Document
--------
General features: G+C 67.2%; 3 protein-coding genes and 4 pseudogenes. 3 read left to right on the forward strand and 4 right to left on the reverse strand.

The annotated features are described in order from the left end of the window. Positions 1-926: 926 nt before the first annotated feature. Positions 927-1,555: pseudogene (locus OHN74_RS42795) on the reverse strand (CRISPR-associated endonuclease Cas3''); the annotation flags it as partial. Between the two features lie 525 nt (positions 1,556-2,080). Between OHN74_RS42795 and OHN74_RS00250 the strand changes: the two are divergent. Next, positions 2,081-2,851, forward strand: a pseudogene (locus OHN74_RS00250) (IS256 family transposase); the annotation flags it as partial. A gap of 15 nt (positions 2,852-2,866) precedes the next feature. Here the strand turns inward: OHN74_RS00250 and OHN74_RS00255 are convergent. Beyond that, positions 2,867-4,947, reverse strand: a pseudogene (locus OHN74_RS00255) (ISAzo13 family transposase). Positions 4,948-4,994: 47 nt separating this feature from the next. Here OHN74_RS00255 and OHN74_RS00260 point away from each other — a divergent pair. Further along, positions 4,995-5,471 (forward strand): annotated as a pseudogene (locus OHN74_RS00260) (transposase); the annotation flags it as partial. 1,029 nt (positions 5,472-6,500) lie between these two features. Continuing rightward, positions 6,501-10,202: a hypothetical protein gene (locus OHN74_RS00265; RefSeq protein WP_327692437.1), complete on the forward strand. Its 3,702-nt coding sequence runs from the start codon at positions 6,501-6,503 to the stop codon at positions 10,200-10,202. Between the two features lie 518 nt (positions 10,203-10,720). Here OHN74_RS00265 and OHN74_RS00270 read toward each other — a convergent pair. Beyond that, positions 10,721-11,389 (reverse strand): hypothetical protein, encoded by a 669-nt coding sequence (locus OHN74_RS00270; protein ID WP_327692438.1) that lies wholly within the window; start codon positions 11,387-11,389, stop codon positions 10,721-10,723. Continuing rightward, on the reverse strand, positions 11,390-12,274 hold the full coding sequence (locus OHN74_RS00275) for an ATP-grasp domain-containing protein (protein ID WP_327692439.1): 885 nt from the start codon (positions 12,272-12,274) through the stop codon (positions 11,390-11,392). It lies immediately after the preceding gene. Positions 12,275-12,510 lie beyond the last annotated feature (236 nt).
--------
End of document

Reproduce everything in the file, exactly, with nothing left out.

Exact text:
General features: G+C 67.2%; 3 protein-coding genes and 4 pseudogenes. 3 read left to right on the forward strand and 4 right to left on the reverse strand.

The annotated features are described in order from the left end of the window. Positions 1-926: 926 nt before the first annotated feature. Positions 927-1,555: pseudogene (locus OHN74_RS42795) on the reverse strand (CRISPR-associated endonuclease Cas3''); the annotation flags it as partial. Between the two features lie 525 nt (positions 1,556-2,080). Between OHN74_RS42795 and OHN74_RS00250 the strand changes: the two are divergent. Next, positions 2,081-2,851, forward strand: a pseudogene (locus OHN74_RS00250) (IS256 family transposase); the annotation flags it as partial. A gap of 15 nt (positions 2,852-2,866) precedes the next feature. Here the strand turns inward: OHN74_RS00250 and OHN74_RS00255 are convergent. Beyond that, positions 2,867-4,947, reverse strand: a pseudogene (locus OHN74_RS00255) (ISAzo13 family transposase). Positions 4,948-4,994: 47 nt separating this feature from the next. Here OHN74_RS00255 and OHN74_RS00260 point away from each other — a divergent pair. Further along, positions 4,995-5,471 (forward strand): annotated as a pseudogene (locus OHN74_RS00260) (transposase); the annotation flags it as partial. 1,029 nt (positions 5,472-6,500) lie between these two features. Continuing rightward, positions 6,501-10,202: a hypothetical protein gene (locus OHN74_RS00265; RefSeq protein WP_327692437.1), complete on the forward strand. Its 3,702-nt coding sequence runs from the start codon at positions 6,501-6,503 to the stop codon at positions 10,200-10,202. Between the two features lie 518 nt (positions 10,203-10,720). Here OHN74_RS00265 and OHN74_RS00270 read toward each other — a convergent pair. Beyond that, positions 10,721-11,389 (reverse strand): hypothetical protein, encoded by a 669-nt coding sequence (locus OHN74_RS00270; protein ID WP_327692438.1) that lies wholly within the window; start codon positions 11,387-11,389, stop codon positions 10,721-10,723. Continuing rightward, on the reverse strand, positions 11,390-12,274 hold the full coding sequence (locus OHN74_RS00275) for an ATP-grasp domain-containing protein (protein ID WP_327692439.1): 885 nt from the start codon (positions 12,272-12,274) through the stop codon (positions 11,390-11,392). It lies immediately after the preceding gene. Positions 12,275-12,510 lie beyond the last annotated feature (236 nt).